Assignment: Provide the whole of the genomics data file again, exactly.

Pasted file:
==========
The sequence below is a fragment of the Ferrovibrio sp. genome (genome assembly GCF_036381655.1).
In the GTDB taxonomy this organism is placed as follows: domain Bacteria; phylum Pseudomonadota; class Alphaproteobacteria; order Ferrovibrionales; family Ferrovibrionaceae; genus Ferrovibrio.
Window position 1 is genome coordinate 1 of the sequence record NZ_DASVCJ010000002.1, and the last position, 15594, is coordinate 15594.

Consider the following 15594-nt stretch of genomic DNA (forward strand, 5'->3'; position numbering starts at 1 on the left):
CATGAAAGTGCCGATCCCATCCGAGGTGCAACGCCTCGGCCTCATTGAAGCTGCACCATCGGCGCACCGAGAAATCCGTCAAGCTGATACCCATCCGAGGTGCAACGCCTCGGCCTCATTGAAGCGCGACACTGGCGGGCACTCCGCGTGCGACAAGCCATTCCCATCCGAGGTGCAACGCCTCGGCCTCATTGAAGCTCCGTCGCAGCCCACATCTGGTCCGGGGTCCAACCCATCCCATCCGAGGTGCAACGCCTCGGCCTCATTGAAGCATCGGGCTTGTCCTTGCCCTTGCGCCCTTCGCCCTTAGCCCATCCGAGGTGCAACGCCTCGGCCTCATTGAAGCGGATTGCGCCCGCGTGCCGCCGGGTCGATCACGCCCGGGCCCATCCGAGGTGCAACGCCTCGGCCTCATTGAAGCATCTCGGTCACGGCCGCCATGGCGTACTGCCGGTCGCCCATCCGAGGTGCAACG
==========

The sequence below is a fragment of the Ferrovibrio sp. genome (genome assembly GCF_036381655.1).
In the GTDB taxonomy this organism is placed as follows: domain Bacteria; phylum Pseudomonadota; class Alphaproteobacteria; order Ferrovibrionales; family Ferrovibrionaceae; genus Ferrovibrio.
Window position 1 is genome coordinate 1 of the sequence record NZ_DASVCJ010000002.1, and the last position, 15594, is coordinate 15594.

Consider the following 15594-nt stretch of genomic DNA (forward strand, 5'->3'; position numbering starts at 1 on the left):
CATGAAAGTGCCGATCCCATCCGAGGTGCAACGCCTCGGCCTCATTGAAGCTGCACCATCGGCGCACCGAGAAATCCGTCAAGCTGATACCCATCCGAGGTGCAACGCCTCGGCCTCATTGAAGCGCGACACTGGCGGGCACTCCGCGTGCGACAAGCCATTCCCATCCGAGGTGCAACGCCTCGGCCTCATTGAAGCTCCGTCGCAGCCCACATCTGGTCCGGGGTCCAACCCATCCCATCCGAGGTGCAACGCCTCGGCCTCATTGAAGCATCGGGCTTGTCCTTGCCCTTGCGCCCTTCGCCCTTAGCCCATCCGAGGTGCAACGCCTCGGCCTCATTGAAGCGGATTGCGCCCGCGTGCCGCCGGGTCGATCACGCCCGGGCCCATCCGAGGTGCAACGCCTCGGCCTCATTGAAGCATCTCGGTCACGGCCGCCATGGCGTACTGCCGGTCGCCCATCCGAGGTGCAACG